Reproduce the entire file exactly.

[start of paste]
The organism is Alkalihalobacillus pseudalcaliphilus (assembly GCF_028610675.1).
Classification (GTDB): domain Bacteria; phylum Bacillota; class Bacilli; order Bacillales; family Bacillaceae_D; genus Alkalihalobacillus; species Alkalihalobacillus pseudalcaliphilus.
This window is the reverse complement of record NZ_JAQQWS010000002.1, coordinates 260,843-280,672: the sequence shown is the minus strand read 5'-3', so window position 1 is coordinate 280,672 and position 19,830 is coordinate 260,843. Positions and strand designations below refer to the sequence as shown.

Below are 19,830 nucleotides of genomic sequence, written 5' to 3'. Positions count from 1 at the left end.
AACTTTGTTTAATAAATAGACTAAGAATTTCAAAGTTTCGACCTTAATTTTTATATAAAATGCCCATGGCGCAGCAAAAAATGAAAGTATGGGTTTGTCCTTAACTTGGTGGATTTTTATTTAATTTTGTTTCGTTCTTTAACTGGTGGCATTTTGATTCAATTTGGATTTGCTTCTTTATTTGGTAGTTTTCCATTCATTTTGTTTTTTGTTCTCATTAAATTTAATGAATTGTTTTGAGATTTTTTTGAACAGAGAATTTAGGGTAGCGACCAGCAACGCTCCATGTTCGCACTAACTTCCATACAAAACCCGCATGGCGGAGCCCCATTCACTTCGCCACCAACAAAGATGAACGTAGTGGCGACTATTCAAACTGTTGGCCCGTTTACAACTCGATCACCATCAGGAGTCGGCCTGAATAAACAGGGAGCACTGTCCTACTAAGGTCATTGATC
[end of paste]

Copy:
The organism is Alkalihalobacillus pseudalcaliphilus (assembly GCF_028610675.1).
Classification (GTDB): domain Bacteria; phylum Bacillota; class Bacilli; order Bacillales; family Bacillaceae_D; genus Alkalihalobacillus; species Alkalihalobacillus pseudalcaliphilus.
This window is the reverse complement of record NZ_JAQQWS010000002.1, coordinates 260,843-280,672: the sequence shown is the minus strand read 5'-3', so window position 1 is coordinate 280,672 and position 19,830 is coordinate 260,843. Positions and strand designations below refer to the sequence as shown.

Below are 19,830 nucleotides of genomic sequence, written 5' to 3'. Positions count from 1 at the left end.
AACTTTGTTTAATAAATAGACTAAGAATTTCAAAGTTTCGACCTTAATTTTTATATAAAATGCCCATGGCGCAGCAAAAAATGAAAGTATGGGTTTGTCCTTAACTTGGTGGATTTTTATTTAATTTTGTTTCGTTCTTTAACTGGTGGCATTTTGATTCAATTTGGATTTGCTTCTTTATTTGGTAGTTTTCCATTCATTTTGTTTTTTGTTCTCATTAAATTTAATGAATTGTTTTGAGATTTTTTTGAACAGAGAATTTAGGGTAGCGACCAGCAACGCTCCATGTTCGCACTAACTTCCATACAAAACCCGCATGGCGGAGCCCCATTCACTTCGCCACCAACAAAGATGAACGTAGTGGCGACTATTCAAACTGTTGGCCCGTTTACAACTCGATCACCATCAGGAGTCGGCCTGAATAAACAGGGAGCACTGTCCTACTAAGGTCATTGATC